Varanasi has 100 (approx) cooperative societies and two apex cooperatives, established for bunkars to sell their products and avail various schemes. "Money is routed through cooperative societies, hence rarely reaching the weaver. Moreover, purchases by the government are also made through these cooperatives. The track record makes them ‘cooperative mafias’ exploiting poor bunkars,” adds Fazlu Rehman. 

The UP Government made provisions of Rs 250 crore for the One District-One Product (ODOP) scheme and Rs 30 crores issued for traditional artisans of urban and rural areas under the Vishwakarma Shram Samman Yojana sector. However, weavers say these benefits are not reaching Nagepur. 


Did adopting the village benefit bunkars?

Nagepur has a population of about 2,500 (weavers claim) people. Natives assure that only visible development of lights, roads and water is accomplished. The livelihood problem is yet unresolved. 

Nandlal Says, "Nagepur is a 100 percent bunkar village, but no programmes have been initiated to elevate the growth of bunkars. In fact, a Khadi training centre was opened in Jayapur, another Sansad Adarsh Gav (SAG) of PM. Being a farmers-dominated village, the centre did not do well there. Does this make any sense, when real problems are left unattended"?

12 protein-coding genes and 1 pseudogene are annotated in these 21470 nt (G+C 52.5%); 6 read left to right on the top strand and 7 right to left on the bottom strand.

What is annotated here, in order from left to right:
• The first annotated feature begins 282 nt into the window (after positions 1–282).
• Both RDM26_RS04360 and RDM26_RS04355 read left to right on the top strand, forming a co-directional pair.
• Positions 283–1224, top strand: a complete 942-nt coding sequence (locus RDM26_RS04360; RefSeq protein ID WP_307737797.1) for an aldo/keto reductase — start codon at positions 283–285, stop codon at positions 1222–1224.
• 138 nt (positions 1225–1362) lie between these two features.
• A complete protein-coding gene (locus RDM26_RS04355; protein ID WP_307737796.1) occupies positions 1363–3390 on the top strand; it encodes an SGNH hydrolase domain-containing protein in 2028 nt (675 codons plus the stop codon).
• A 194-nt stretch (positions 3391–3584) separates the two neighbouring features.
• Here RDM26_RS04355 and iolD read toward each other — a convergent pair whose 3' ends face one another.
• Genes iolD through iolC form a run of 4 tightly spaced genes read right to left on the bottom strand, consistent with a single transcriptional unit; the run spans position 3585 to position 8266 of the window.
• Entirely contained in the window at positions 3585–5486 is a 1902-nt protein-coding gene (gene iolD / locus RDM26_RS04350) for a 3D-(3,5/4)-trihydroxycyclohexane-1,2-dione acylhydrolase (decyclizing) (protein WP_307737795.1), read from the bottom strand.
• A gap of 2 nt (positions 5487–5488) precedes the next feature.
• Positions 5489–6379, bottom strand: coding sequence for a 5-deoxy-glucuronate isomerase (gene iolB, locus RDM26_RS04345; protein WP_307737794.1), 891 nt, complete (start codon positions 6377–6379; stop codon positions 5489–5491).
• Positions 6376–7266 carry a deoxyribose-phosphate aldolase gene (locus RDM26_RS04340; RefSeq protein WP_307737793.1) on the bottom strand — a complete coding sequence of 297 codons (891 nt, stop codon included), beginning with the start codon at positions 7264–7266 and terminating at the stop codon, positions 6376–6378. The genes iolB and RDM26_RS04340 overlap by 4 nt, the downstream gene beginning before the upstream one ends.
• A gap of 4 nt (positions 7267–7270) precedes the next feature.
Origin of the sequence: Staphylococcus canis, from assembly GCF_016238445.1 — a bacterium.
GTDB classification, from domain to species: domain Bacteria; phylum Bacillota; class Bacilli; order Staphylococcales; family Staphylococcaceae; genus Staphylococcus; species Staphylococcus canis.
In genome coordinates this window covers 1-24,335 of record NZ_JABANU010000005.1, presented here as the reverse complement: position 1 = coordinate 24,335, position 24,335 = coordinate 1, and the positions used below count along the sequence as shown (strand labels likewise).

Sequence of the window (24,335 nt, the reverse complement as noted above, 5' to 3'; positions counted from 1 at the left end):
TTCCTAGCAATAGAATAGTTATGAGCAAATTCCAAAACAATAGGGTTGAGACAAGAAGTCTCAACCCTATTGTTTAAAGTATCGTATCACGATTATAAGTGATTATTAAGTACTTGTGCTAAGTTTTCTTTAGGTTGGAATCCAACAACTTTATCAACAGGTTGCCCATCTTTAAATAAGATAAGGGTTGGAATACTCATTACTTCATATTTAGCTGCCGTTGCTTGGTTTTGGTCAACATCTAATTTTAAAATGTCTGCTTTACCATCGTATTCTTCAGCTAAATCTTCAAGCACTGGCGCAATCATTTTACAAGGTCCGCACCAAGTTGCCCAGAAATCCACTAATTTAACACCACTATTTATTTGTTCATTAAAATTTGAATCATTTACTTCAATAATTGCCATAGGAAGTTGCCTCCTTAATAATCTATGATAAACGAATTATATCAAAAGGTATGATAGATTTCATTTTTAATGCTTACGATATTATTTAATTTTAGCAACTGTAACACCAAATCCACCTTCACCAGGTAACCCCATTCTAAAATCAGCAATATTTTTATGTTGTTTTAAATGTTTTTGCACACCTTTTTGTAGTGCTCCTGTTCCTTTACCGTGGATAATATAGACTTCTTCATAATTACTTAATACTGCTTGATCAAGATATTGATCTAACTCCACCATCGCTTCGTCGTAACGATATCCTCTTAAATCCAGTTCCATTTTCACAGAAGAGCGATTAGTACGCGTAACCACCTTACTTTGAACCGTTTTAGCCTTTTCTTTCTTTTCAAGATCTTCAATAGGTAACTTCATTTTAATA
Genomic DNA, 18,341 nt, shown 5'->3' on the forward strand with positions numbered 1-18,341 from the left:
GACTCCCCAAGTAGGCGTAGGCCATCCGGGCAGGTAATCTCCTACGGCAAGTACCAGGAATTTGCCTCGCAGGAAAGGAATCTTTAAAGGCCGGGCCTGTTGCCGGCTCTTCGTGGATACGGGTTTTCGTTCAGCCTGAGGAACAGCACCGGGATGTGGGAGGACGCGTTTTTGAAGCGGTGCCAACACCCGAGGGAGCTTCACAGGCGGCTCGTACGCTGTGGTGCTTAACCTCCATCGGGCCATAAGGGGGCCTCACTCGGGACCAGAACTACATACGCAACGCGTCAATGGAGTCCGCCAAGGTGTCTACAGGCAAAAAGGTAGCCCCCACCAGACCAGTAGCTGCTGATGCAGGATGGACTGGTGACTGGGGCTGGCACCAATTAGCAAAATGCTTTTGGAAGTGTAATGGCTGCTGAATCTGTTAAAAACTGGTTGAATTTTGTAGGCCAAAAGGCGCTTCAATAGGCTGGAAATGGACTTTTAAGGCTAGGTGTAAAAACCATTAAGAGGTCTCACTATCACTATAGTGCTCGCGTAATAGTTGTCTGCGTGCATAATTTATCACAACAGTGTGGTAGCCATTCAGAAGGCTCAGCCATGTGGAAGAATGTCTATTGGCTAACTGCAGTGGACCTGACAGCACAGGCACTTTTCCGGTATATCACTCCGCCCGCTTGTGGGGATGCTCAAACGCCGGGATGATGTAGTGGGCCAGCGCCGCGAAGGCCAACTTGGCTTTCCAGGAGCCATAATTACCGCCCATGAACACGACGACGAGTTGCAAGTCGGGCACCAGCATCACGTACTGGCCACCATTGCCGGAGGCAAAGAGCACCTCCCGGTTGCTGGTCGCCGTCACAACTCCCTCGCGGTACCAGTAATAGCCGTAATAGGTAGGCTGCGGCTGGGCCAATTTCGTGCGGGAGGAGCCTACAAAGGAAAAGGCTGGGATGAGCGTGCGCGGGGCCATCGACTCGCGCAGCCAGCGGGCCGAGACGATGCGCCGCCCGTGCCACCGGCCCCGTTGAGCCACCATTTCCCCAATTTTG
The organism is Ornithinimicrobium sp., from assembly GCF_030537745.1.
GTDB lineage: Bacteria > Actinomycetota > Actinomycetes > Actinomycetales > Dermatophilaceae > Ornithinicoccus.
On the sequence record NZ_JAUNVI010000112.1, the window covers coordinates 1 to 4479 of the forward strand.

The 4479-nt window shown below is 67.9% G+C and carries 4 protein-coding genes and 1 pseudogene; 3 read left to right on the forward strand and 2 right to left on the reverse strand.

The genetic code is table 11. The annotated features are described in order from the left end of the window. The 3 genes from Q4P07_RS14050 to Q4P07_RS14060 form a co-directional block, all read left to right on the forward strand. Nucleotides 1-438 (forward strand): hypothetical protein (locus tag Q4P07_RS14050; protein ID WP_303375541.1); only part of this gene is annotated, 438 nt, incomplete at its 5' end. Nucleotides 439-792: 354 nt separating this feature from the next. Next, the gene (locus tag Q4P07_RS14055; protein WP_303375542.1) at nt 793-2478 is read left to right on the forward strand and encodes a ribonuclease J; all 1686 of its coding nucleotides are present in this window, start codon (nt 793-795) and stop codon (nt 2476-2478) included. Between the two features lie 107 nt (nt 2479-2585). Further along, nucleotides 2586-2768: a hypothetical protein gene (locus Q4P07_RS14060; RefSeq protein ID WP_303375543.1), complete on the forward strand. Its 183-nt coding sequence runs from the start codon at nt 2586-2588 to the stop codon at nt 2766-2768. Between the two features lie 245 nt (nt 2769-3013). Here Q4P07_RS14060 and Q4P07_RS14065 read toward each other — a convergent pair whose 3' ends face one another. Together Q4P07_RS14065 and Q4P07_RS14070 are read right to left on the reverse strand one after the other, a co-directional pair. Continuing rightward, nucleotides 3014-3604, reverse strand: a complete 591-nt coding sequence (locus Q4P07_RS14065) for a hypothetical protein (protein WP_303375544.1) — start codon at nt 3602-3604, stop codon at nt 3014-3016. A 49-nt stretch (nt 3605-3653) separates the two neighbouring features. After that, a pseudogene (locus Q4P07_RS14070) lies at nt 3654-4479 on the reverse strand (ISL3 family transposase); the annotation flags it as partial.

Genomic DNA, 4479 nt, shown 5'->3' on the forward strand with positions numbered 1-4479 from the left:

Despite three different state governments, (Mayavati, Mulayam Singh Yadav and Modi- adopting Nagepur), the village has no primary health care centre or an inter-college. "The nearest hospital is at least 13 km away from our village. Girl children drop out of school as there is no facility here to access higher education. They don't have the resources to learn in private school or travel 10 km to attend a government college,” says Nandlal Master. 

Government negligence towards the traditional business of bunkars has caused heavy damages. Bunkars like Vinod might have to sell their remaining looms. If further neglected, the cost can be enormous. Youth may not turn into the traditional business, leaving the weaving of Banarasi saree to a slow death.